Alcino, Wednesday, 8 January 2014
This article is part of a series of 8 articles about buying property in Portugal. The other articles in the series cover the following topics:
As would be expected almost anywhere in the world, the agreed sales price is not the only expense to consider when purchasing a property. In
the buyer is liable for all the purchase costs. In order to avoid unpleasant surprises, you need to have a good understanding and be able to budget
for all the expenses involved in acquiring and maintaining a Portuguese property. All acquisition costs can also be offset against Capital Gains tax
liabilities in the event of a future sale; so it is important and wise to keep and file all documentation and records carefully.
The costs involved in purchasing a property will vary depending on the price of the property.
Below we will list and briefly explain all the costs you should be prepared to incur when buying a house in Portugal:
Once you have found a property and a price has been agreed upon with the seller, you will usually be asked to sign a binding Promissory Contract and
put down a deposit. Although amounts may vary, it is common practice for a buyer to place between 10% and 30% of the purchase price as a deposit. In
accordance with the law that governs Promissory Contracts, if either party forfeits the other is guaranteed compensation.
Property Transfer Tax
Property Transfer Tax (or IMT
– discussed in detail in the article entitled
will most probably be the largest expense you will face over-and-above the
the property you plan to purchase. Depending on the value of the property, and your intended use for the same, the Property Transfer Tax will set you
back somewhere between 0% and 6% of the agreed price or the Taxable Value (see aforementioned article) – whichever is greater.
This tax must be paid at a Tax Office (or Finanças
, as it is referred to locally) before completion of the final deed (escritura
In addition to the Property Transfer Tax, Stamp Duty (Imposto do Selo
) must also be paid at a fixed-rate of 0.8% of the purchase price.
Notary and Land Registration Fees
These fees will usually sum up to around €600 in total (it varies from notary to notary) and include the administration work to be completed and the
official registration of the property in your name at the Land Registry.
It is highly advisable for foreign individuals that are not fluent in Portuguese and have little knowledge on Portuguese law, customs and the
processes involved in purchasing a property, to contract the services of a bilingual and experienced lawyer. Fees will typically range from 1% to 2%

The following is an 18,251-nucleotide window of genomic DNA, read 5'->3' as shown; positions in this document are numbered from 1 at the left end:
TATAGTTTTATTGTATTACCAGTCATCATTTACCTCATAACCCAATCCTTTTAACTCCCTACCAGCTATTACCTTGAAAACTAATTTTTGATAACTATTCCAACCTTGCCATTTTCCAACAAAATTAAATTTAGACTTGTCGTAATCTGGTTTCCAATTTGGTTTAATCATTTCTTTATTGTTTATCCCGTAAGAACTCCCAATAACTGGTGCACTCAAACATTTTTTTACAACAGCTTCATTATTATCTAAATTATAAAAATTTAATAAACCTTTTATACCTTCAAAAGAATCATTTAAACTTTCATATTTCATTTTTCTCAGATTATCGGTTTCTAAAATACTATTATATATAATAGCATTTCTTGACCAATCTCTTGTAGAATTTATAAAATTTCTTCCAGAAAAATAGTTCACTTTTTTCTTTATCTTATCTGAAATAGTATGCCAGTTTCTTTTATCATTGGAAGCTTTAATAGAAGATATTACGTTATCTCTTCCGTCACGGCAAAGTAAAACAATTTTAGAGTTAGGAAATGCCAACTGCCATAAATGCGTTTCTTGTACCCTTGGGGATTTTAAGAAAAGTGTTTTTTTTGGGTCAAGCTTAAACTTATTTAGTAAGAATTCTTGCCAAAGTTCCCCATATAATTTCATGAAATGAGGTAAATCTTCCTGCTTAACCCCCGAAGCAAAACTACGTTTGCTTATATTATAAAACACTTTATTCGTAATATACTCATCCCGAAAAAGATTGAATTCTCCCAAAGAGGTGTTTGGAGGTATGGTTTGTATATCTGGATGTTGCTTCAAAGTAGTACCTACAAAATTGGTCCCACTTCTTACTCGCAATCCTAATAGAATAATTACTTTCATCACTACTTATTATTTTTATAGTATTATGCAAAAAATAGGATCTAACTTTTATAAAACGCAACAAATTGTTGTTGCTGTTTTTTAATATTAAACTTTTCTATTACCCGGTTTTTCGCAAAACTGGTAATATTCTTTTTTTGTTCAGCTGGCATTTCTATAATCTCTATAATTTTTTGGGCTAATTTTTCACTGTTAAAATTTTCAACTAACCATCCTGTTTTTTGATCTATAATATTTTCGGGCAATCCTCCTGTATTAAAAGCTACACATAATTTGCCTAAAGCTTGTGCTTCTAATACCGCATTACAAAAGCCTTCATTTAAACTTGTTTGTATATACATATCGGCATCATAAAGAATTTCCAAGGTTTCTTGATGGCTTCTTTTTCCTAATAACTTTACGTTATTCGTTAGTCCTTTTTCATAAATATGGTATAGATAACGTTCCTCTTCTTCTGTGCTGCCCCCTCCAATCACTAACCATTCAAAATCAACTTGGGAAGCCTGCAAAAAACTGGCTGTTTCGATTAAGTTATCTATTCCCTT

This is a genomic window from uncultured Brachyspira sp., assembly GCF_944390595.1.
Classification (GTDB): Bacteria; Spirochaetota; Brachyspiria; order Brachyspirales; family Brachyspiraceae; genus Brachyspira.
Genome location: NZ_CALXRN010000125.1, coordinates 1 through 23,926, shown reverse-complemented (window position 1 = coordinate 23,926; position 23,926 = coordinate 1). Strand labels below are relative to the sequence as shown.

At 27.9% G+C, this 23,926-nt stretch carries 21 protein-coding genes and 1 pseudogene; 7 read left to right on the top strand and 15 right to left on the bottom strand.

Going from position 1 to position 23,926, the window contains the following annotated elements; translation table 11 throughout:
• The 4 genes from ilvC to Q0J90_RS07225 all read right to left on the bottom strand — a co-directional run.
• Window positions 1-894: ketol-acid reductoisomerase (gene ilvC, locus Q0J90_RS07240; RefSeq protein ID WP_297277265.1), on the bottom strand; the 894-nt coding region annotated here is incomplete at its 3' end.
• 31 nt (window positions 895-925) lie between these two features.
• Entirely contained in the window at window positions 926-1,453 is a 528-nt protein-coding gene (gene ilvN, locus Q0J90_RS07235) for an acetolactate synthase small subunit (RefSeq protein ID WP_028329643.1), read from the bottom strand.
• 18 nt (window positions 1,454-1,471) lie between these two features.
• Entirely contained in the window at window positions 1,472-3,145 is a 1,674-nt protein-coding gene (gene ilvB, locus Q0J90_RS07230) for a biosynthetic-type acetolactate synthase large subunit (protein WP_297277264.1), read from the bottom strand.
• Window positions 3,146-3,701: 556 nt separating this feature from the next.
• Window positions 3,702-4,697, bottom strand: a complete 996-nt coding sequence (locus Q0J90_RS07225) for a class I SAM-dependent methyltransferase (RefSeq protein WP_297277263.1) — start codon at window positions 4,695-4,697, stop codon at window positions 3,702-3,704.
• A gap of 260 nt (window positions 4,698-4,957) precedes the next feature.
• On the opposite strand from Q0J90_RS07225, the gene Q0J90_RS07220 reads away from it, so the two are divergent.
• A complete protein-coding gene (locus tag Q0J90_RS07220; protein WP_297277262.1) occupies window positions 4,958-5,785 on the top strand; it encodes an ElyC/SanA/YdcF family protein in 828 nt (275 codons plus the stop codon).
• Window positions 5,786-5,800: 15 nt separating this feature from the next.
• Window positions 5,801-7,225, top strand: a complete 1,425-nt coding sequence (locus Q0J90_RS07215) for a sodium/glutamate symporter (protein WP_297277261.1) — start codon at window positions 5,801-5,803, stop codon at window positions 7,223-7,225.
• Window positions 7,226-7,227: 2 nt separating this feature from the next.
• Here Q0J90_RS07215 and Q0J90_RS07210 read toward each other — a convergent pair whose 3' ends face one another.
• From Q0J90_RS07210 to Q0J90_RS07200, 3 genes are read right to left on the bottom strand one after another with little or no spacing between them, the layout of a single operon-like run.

of the purchase price, but will most definitely help ensure that your best interests are safeguarded and that you avoid problems along the way. The
exact amount will depend on the amount of work involved, although there is usually a minimum fee, e.g. €1,000.
Fiscal Representation Fees
By law, all Portuguese non-residents, that are citizens or residents of countries outside of the European Union, must appoint a natural or legal
person, resident or established in Portugal, to represent them in all tax related matters and ensure compliance with all their fiscal obligations.
Although no longer legally required to do so, non-residents from other EU countries may still wish to appoint such a representative, as the
Tax Office does not send any correspondence or tax bills outside of the country, and taking care of matters as they arise may prove to be impossible
otherwise. There are also numerous advantages to having someone (person or business), that is fluent in the language and experienced with the law,
handle these issues on your behalf. A basic service, that includes receiving your tax bills and notifications, keeping you up-to-date, and settling
your yearly Municipal Taxes, typically costs anything between €100 and €300 per year.
If you require financing to complete the purchase of a property in Portugal, you will have to budget for mortgage arrangement fees. Certain expenses,
like Stamp Duty charged by the government, will vary in relation to the amount being borrowed, but other costs charged by the bank, such as the
property valuation service, administration fees and contract commissions, usually have fixed prices. You should budget for around 1% of the loan
amount to cover these costs. Mortgage brokers have different ways of doing business, but if you decide to take this path and appoint the services of
someone to assist you in this matter, some may ask you to pay a commitment fee.
In short, over and above the price of the property itself, you should account for up to 10% of the purchase price to be incurred in expenses
associated with the process of acquiring a property in Portugal. Other than miscalculating or underestimating costs related with the property
process, one of the biggest mistakes made by non-Eurozone buyers is failing to realise the impact of exchange rates on the final purchase price of a
property. Always make sure that you fully understand how fluctuations in currency exchange rates can affect your plans and, if possible, appoint the
services of a specialised company that can help you minimise the risks.